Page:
They are part of the Youth Council that advises the County Commissioner Structure of Pinellas County. And they also do a Youth as Resources model, if some of you are familiar with that, where they take the data that’s collected, they analyze it, and then they make small grants to other youth groups to help meet the needs that are identified by that data. So, you can kind of see where, when you watch the video or when you go to and you access the Pinellas County data you begin to see how they have evolved the CYM process. The outstanding thing is the fact that young people and adults are very much working together around data and that’s what we strive for.

MR. NURSE: The follow-up question I’m then hoping that the school uses as part of their transition planning as looking at the community resources available to kind of link into?

MR. KILBRIDE: I think that’s absolutely a strategy that folks can consider, that particular model you are describing right now in a process of trying to figure out how to do in San Diego. San Diego is very much interested in the model you describe and we are learning together really how that’s going to apply when you get into the school situation. We implemented CYM in school systems for school credit for example and it’s always been an interesting process so there are some examples of that I could certainly share with you.

MR. NURSE: I am looking at your Web site. So, on your Web site where do you go to find the specifics of Pinellas?

MR. KILBRIDE: The video is, actually the CYM Close Up is the Pinellas County documentation of their experience. So certainly we will describe for you in about four minutes: their process and what it is that they set out to do.

MR. RATCLIFFE: We are looking for the data, Tom. You would look just, when you went to you would go to select site and then you would choose under the state of Florida, Pinellas County and once you pull up Pinellas County site you’ll have two different ways to go about this again. Pinellas County has really pushed the envelope. Up in the upper left hand corner you will see the youth mapping logo for Pinellas County, you can click on that and that will take you straight into their Web site, or you could go through the search on our Web site, either way, and both will yield the kinds of data that are on their site.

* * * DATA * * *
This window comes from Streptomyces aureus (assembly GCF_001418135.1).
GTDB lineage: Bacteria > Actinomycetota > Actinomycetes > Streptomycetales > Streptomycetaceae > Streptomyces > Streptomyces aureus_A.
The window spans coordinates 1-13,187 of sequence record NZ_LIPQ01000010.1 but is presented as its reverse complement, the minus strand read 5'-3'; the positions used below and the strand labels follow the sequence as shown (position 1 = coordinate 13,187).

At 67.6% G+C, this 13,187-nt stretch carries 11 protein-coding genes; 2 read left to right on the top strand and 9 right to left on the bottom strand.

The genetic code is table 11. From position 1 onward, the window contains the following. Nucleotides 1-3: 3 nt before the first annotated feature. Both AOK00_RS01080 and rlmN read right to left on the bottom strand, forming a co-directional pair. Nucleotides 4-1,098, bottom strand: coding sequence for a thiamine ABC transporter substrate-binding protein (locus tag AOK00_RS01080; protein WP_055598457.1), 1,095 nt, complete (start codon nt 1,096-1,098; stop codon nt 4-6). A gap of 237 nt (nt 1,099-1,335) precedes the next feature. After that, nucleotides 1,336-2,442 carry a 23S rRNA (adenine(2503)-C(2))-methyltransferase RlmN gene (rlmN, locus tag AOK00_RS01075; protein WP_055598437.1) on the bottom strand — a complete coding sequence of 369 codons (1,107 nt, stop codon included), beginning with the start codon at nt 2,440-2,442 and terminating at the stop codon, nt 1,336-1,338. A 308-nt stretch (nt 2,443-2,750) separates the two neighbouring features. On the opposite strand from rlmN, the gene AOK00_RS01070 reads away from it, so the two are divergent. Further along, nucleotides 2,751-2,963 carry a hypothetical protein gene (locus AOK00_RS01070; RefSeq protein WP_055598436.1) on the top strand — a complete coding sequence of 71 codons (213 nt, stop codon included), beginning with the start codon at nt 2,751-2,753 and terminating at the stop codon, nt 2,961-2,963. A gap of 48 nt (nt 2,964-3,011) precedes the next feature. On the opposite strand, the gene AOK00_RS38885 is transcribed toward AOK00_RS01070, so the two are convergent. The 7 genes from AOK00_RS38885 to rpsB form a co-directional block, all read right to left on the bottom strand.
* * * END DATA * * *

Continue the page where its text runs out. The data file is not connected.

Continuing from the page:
MR. KILBRIDE: We encourage communities to make the process as seamless as possible so if they want to link their specific activity page to another site that when people want to search for resources they can just click if they can are going into another site or click there and they will come into our site and search for resources and it will be as seamless as possible.

MR. NURSE: It’s very cool. Thank you.

MS. PETERSON: This is Colleen from Nebraska. I have been talking about CYM with a number of people in the transition field but you mentioned something and I don’t know if I missed your explanation. What is 508 compliance?

MR. RATCLIFFE: Well what’ve we had done is we needed to get our site, we have gotten our site to be accessible to young people with disabilities.

MS. PETERSON: Okay, so you were talking about your Web site accessibility. I didn’t know if there was something else I needed to be wary of as far as implementing this in the community.

MR. RATCLIFFE: No. What we have done just so you all know is we worked in sites not exclusively with young people with disabilities but certainly in a simulated environment that included young people with disabilities and I use that to be very inclusive in terms of what we mean with young people with disabilities and so we have had that experience not only from the training, but during the implementation, the information collection, the analysis, the presentations, the advocacy, all those parts from the beginning to where they are at now.

MS. PETERSON: Okay. Now my other question is how rural are some of these 35 sites you have been in?

MR. RATCLIFFE: We have been 80 places, and that is a great question. I think some of the rural places that we have been in, we have been in Alaska, several rural places and certainly when you talk about the 11 counties in Southern Indiana that were very rural.